In military practice, law enforcement, and intelligence agencies, signals intelligence (SIGINT) is crucial. It provides information that may not be provided for by other branches of intelligence gathering such as human intelligence (HUMINT) or measurement and signature intelligence (MASINT).
SIGINT is a method of gathering intelligence through signal interception. Encrypted data is translated through cryptoanalysis to decipher the real message.
Does this concept sound too alien? How much do you know about SIGINT?
Here are some interesting facts about SIGINT that are nice to know:
1. SIGINT dates back to the 1900s.
The first practice of SIGINT was believed to occur during the Boer War that started in 1899. The British belligerents placed wireless devices on board their Royal Navy ships.
Upon the Boers’ seizure of the wireless devices, they used these to establish transmissions, too. Since only the British used these at that time, that signals were not encrypted, and hence did not need decryption.
Later on, SIGINT practice continued during the Russian-Japanese War from 1904-1905. The British naval ship, that time positioned in the Suez Canal, intercepted transmissions from the Russian vessels as they were preparing for battle with Japan.
When British forces utilized SIGINT in intercepting German radio signals, the use of cryptography then gained prominence. Because of its effectiveness in concealing the content of radio transmissions, cryptoanalysis is still being widely practiced today.
Since then, SIGINT methods developed intricately to provide vital military and tactical intelligence.
2. Intercepting radio waves is legal.
When the radio was invented in 1895, it revolutionized how people communicated with one another. Generally, no one can own radio waves. Privacy laws don’t cover these, either. Interception is legal in this case, in contrast to wiretapping.
SIGINT is a broad term that consists of two fields: COMINT (communication intelligence) and ELINT (electronic intelligence).
COMINT includes telephone calls, text messages, and online chats. It aims to obtain information such as the identity and location of the communicators, the length and time of the communication, and the encryption used.
ELINT focuses on the more technical aspect of the communication itself, such as electric signals. It aims to assess the radar capability of the target by using special sensors. Since this is commonly used in military practice, data obtained through ELINT is usually classified.
3. The Snowden Effect revealed the extent of SIGINT use by the US.
In 2013, Edward Snowden leaked a series of documents from the National Security Agency (NSA). A former contractor of NSA, he disclosed the extent of the agency’s surveillance methods. The Snowden effect forced the NSA, regarded as a very secretive agency, to explain itself to the public.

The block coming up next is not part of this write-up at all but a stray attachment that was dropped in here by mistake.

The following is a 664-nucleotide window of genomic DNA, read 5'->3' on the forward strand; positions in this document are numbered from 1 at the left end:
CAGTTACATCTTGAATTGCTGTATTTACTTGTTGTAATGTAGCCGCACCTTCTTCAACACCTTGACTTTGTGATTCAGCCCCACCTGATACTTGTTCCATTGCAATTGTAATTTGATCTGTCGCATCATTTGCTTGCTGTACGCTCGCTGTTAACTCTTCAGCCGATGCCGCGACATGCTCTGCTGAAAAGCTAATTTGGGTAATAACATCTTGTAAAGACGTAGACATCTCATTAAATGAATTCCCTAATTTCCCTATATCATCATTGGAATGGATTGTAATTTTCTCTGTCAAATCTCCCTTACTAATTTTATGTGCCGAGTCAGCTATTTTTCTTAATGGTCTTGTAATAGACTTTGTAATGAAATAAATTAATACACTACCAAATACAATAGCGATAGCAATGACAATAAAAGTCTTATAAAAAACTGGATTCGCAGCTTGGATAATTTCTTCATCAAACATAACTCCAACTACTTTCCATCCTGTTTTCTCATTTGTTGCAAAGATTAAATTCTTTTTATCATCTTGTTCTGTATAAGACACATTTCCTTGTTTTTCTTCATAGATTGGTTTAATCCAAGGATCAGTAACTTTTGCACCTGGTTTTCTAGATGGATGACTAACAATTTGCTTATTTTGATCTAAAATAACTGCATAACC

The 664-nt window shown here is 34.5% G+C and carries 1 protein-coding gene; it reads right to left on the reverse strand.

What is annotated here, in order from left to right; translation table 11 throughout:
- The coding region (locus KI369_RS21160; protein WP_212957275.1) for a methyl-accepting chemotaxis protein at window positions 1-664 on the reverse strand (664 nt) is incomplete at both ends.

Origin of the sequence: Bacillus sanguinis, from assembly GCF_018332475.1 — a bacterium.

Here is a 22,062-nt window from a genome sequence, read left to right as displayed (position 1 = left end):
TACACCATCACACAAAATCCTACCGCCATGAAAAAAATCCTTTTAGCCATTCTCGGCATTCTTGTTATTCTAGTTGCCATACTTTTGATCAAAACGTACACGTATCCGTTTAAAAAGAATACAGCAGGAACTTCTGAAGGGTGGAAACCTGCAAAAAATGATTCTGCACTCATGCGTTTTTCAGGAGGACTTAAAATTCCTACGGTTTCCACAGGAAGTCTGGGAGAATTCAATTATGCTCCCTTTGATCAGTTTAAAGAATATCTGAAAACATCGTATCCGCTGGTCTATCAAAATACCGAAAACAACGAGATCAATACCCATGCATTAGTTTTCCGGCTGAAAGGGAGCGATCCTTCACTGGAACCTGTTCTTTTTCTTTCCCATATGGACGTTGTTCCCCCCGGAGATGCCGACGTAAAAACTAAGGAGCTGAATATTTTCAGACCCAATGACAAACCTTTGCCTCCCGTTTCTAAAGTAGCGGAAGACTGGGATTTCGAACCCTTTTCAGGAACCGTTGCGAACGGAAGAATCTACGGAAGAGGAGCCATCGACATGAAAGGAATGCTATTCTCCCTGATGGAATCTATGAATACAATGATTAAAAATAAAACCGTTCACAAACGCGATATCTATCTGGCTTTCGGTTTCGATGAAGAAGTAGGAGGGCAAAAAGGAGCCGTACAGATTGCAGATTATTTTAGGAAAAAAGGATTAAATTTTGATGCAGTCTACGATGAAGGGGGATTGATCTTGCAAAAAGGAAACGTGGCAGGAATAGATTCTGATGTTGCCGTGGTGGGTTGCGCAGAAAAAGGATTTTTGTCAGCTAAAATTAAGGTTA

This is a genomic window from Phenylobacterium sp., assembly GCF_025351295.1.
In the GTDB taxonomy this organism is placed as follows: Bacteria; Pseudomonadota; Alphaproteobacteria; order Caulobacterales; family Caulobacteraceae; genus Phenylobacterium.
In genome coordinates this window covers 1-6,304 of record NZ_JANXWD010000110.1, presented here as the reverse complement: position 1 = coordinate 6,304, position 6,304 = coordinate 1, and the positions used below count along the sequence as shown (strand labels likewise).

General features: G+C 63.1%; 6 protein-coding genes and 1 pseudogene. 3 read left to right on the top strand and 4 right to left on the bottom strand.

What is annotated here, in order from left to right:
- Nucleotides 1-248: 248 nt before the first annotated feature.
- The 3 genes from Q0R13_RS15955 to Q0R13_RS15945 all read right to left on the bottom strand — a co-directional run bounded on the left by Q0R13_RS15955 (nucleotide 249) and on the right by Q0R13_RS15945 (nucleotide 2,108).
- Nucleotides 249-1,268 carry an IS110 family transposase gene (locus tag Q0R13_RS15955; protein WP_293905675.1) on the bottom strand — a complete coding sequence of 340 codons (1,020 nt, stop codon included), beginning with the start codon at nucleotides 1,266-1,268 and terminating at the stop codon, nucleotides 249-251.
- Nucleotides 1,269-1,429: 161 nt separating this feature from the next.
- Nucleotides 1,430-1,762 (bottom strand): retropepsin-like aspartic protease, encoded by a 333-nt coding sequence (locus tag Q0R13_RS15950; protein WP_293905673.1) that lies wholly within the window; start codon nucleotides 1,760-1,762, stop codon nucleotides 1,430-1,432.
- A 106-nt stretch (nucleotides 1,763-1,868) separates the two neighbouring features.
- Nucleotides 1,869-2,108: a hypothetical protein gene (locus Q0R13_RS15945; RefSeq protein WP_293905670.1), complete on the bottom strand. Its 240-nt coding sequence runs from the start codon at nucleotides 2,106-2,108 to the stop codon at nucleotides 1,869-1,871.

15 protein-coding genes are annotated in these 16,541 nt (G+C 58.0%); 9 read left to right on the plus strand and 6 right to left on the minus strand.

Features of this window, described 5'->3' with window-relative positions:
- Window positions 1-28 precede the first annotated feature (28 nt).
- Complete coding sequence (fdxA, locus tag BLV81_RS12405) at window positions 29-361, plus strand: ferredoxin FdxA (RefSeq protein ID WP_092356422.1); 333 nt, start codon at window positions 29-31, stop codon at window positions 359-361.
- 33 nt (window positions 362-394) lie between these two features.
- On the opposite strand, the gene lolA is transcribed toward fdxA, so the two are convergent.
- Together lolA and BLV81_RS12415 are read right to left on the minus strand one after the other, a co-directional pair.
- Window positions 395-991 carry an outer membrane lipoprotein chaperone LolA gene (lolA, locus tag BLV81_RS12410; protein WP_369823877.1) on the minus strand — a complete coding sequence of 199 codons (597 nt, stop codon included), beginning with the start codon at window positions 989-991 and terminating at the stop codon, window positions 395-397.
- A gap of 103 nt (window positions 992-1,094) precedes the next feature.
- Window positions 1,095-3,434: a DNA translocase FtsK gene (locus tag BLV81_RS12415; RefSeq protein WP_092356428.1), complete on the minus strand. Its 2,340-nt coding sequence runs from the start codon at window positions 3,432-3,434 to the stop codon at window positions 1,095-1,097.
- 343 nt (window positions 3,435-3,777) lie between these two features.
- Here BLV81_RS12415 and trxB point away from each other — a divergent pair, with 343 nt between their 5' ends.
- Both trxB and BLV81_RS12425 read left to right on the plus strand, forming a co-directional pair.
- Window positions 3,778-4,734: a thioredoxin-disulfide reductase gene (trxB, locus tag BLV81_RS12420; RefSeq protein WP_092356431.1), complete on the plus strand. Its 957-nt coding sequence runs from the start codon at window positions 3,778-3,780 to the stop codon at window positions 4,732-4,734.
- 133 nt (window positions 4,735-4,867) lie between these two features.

The growing public concern over US surveillance activities, hailed as the “Snowden effect”, affected the cloud-buying practices by companies.
In 2015, the NSA once more came into the limelight when Laura Poitras produced the film CitizenFour based on Edward Snowden.
In the same year, the United States Court of Appeals ruled that the NSA’s phone surveillance activities were illegal.
4. SIGINT applies to electronic warfare.
Electronic warfare (EW) utilizes non-hostile methods to enter the electromagnetic spectrum while denying the enemy’s access to the same.
One of EW’s sub-disciplines, Electronic Warfare Support or ES, focuses on the identification of electromagnetic energy sources.
For instance, ES analysts detect an unidentified radar signal and consequently determine the type. They compare it to countries who utilize this specific type of radar, including the aircraft, vessels, and vehicles used with it. Ultimately, they can identify the nature and source of the radar.
The practice of SIGINT overlaps ES in this case, as it supports decision-making for military intelligence.
5. SIGINT has ethical implications.
Any information transmitted electronically constitutes SIGINT. This includes sources from the Internet, telephone lines and radio transmissions, whether intercepted or sent to the wrong destination.
SIGINT does not touch on publicly accessible information, such as text messages or e-mails addressed to you.
However, deliberately gaining access to your opponent’s server, using programs to intercept messages, or hacking e-mail accounts are downright unethical.
How about information that’s mistakenly sent to you? Have you received a text message that wasn’t addressed to you? This is a more subtle, practical context of SIGINT when compared to its use in full-scale military operations.
However, receiving a message not intended for you happens every once in a while. Due diligence must be practiced. If you do receive a message by mistake, the ethical action is to advise the sender of the mistake, inform the appropriate department, and ignore or delete the information before it falls to the wrong hands and deliberately passed on.
6. SIGINT aids in decision-making for policy-makers.
We know that certain agencies like the NSA gather raw SIGINT for the translators and cryptologists to transform it into information that an analyst can scrutinize.
Once the raw SIGINT is processed and analyzed, the information is passed to other intelligence agencies such as the CIA. They collate information gathered from other sources to generate complete intelligence. This is vital for policy-makers that focus on pertinent issues like nation-building and national security.
Based on this process, we can say that producing finished intelligence is a tedious and meticulous task.
Because of the technological advancements of this age, intelligence collectors are overwhelmed with the high volume of signals. This makes it even more arduous for analysts to gather, sort, track, and extract the important data from the irrelevant ones.